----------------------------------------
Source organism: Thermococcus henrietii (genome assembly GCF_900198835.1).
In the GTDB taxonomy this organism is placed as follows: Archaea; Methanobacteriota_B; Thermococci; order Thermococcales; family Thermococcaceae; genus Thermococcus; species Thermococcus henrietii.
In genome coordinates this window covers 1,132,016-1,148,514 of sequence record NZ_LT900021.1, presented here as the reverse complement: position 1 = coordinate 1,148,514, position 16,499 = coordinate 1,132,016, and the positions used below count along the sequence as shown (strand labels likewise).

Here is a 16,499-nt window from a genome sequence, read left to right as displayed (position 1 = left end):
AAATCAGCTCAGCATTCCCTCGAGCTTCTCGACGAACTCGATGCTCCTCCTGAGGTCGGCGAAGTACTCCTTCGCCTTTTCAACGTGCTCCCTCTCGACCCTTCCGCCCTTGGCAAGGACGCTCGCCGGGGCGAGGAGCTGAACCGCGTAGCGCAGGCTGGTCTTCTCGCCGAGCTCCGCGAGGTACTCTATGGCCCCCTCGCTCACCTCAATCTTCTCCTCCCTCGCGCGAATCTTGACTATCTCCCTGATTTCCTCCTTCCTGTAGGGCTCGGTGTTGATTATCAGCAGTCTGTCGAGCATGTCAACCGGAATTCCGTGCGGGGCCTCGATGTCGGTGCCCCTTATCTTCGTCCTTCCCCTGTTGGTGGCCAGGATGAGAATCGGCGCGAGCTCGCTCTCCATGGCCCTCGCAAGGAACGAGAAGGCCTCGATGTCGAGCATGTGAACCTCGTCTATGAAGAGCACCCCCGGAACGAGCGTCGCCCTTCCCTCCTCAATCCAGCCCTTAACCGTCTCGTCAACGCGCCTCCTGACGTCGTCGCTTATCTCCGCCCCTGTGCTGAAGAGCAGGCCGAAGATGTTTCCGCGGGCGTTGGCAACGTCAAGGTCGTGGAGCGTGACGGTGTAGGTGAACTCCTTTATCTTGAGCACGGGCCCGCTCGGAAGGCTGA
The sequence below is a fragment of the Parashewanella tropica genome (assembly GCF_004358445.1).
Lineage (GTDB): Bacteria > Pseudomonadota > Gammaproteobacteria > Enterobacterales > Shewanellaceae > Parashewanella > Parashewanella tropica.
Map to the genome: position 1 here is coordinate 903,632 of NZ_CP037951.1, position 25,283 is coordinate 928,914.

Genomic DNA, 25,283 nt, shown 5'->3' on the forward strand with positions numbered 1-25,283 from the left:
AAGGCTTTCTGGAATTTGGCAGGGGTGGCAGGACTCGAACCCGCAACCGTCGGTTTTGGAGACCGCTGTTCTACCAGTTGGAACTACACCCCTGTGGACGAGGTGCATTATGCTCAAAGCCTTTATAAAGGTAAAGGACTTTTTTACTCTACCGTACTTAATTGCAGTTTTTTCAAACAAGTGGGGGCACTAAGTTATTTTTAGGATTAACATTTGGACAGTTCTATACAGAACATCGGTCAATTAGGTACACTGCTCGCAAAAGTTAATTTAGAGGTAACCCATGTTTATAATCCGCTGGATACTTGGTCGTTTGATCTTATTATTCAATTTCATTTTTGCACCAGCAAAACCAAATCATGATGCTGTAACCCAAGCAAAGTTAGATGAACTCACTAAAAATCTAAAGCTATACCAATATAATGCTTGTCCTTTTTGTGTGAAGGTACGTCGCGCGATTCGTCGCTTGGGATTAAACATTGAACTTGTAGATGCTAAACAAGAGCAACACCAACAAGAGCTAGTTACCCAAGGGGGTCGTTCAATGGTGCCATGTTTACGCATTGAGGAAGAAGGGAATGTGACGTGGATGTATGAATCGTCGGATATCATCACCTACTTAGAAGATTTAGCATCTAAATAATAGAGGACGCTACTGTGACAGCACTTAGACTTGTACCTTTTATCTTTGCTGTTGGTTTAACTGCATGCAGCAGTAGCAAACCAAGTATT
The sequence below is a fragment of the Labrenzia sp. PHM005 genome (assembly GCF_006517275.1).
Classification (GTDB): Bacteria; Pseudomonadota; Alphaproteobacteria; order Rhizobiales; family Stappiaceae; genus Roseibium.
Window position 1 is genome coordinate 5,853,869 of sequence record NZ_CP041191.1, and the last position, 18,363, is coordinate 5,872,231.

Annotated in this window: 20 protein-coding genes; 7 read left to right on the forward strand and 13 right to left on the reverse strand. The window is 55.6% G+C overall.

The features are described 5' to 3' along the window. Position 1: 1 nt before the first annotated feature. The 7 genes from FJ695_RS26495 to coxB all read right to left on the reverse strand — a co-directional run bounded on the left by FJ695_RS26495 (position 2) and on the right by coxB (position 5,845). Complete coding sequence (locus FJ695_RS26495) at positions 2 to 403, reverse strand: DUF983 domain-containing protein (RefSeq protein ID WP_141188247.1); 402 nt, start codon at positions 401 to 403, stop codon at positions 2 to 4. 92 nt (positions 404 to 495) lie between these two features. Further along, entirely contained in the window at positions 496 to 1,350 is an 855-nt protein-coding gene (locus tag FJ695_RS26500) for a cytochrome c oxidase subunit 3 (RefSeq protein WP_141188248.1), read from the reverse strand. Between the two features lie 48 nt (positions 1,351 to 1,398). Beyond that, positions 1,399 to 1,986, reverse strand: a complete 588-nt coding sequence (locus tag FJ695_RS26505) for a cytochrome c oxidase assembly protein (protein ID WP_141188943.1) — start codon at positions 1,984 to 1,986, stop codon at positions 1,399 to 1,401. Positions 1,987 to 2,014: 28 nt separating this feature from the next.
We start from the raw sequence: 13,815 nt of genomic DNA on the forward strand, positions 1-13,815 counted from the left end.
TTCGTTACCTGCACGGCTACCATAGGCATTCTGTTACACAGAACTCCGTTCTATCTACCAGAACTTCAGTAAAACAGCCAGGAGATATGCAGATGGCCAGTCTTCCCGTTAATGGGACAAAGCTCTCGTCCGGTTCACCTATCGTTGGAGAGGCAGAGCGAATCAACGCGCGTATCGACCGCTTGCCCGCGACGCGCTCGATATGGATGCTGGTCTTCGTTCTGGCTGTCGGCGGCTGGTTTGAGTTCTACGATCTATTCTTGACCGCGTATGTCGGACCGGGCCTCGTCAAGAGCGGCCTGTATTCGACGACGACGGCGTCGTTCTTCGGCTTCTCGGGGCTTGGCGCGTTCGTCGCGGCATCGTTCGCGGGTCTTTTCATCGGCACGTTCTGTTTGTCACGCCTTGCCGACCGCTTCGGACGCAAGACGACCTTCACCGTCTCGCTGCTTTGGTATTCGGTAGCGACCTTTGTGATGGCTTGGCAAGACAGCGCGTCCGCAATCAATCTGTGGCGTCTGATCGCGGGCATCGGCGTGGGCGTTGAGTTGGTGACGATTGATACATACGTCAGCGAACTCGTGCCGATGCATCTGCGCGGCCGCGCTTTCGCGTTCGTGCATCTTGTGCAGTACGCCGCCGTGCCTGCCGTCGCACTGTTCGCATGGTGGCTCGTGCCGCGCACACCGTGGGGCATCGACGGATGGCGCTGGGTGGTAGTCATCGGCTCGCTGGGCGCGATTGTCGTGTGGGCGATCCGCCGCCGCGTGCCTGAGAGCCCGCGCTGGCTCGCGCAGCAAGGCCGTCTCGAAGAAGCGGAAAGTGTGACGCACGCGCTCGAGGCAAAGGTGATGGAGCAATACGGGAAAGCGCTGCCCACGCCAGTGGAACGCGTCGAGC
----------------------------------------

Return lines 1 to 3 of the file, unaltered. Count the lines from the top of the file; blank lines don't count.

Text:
Source organism: Thermococcus henrietii (genome assembly GCF_900198835.1).
In the GTDB taxonomy this organism is placed as follows: Archaea; Methanobacteriota_B; Thermococci; order Thermococcales; family Thermococcaceae; genus Thermococcus; species Thermococcus henrietii.
In genome coordinates this window covers 1,132,016-1,148,514 of sequence record NZ_LT900021.1, presented here as the reverse complement: position 1 = coordinate 1,148,514, position 16,499 = coordinate 1,132,016, and the positions used below count along the sequence as shown (strand labels likewise).